Another area of concern for the UNP leaders who were then in Singapore was a report in a foreign website hosted by a onetime Sri Lankan. It was grossly false and claimed that Premier had been told by Sirisena to step down ahead of testifying before the Commission of Inquiry probing the Central Bank bond scam. They charge that an official had ‘planted’ this report to cause mischief. He is being named. When talks on other issues were under way, it was time for Premier Wickremesinghe’s one-on-one with Sirisena. He had already arrived at the latter’s Paget Road residence. The two ministers withdrew.

Like the earlier talks, fuller details of the one-on-one between Sirisena and Wickremesinghe are not available. However, a source familiar with these talks said this was a ‘follow up’ of discussions three UNP leaders – Samarawickrema, Kabir Hashim and Mangala Samaraweera – held earlier with Sirisena, as revealed in last week’s the Sunday Times (Political Commentary). It was two-pronged. One was to convey the UNP’s disappointment over Premier Wickremesinghe being summoned before the Commission of Inquiry probing the Central Bank bond issue. The other was the President’s charge that a UNP minister was mainly responsible for delays in high profile cases of bribery and corruption.

The source said there was a “free and fair exchange of views in a very friendly atmosphere.” President Sirisena had re-iterated that it was not his intention to target any person or persons when he appointed the Commission of Inquiry to probe the bond issue. He “politely reminded” the Prime Minister that Arjuna Mahendran, the Governor of the Central Bank, was the Premier’s own nominee and had been appointed to that position despite reservations expressed by some ministers, the source revealed. It was the same Mahendran who had told the Commission, when questioned, that he had acted on the instructions of the Premier. Hence, Wickremesinghe has been summoned so he may clarify matters, Sirisena had declared, according to the source. Wickremesinghe will appear before the Commission tomorrow. The UNP has made plans to hold a demonstration tomorrow outside the Commission premises to ‘express solidarity’ with Wickremesinghe.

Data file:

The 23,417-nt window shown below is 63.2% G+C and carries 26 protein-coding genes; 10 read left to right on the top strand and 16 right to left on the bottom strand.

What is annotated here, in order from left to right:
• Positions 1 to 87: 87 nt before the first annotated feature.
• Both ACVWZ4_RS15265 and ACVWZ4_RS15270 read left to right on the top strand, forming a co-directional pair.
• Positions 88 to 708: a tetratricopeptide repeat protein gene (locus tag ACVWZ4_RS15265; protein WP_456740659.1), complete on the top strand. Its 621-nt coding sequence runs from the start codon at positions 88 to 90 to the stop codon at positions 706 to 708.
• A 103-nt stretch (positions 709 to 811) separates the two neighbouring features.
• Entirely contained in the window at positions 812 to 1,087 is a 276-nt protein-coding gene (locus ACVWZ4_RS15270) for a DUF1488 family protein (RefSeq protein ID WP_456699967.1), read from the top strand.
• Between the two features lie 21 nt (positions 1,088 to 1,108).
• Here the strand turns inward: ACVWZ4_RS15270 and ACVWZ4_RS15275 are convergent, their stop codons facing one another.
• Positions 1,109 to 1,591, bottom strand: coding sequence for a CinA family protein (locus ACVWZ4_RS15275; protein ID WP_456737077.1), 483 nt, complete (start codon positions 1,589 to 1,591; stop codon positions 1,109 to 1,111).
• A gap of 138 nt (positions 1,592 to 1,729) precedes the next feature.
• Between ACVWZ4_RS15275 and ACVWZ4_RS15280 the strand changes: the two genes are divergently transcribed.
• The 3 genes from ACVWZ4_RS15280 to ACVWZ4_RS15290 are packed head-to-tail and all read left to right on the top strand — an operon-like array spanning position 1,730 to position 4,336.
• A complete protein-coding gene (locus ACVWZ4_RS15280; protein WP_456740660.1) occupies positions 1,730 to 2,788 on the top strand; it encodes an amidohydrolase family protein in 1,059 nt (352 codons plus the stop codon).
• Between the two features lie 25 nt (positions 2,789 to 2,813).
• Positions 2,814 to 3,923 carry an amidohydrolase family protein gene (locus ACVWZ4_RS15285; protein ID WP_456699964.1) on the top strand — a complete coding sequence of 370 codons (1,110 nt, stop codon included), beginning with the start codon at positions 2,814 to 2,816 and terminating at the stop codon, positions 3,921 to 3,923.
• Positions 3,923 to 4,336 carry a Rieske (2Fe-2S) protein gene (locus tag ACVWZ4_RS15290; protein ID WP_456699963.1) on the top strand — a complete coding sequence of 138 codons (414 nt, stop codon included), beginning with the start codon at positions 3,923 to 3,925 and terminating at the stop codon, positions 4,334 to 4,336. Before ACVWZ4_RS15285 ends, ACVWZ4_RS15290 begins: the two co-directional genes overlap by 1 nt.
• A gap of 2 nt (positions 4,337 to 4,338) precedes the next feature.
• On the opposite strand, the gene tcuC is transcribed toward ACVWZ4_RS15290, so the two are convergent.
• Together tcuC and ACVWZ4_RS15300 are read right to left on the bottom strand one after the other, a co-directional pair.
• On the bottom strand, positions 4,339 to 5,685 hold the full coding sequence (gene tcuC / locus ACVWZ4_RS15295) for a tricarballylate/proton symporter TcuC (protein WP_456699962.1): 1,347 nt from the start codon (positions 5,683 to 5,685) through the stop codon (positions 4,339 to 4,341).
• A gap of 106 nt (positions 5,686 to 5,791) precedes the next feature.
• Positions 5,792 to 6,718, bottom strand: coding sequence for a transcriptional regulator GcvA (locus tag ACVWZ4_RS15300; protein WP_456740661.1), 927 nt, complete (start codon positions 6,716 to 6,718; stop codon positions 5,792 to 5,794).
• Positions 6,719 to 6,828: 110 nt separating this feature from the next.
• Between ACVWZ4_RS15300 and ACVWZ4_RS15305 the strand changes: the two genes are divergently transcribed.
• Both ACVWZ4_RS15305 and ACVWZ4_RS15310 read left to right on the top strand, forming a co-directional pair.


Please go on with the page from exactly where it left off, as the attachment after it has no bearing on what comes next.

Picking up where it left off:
On the matter of a UNP minister slowing down or stalling altogether high profile investigations, Wickremesinghe was assiduous in pointing out that the minister concerned was not responsible. He explained there were a multitude of other reasons and assured that matters over probes would be expedited whilst determining the exact reasons for delays. Wickremesinghe thereafter raised issue before his party’s Working Committee during a lengthy discussion last Wednesday. Various views were expressed after which the party issued a statement. It said: “The Resolution passed at the UNP Working Committee on November 15.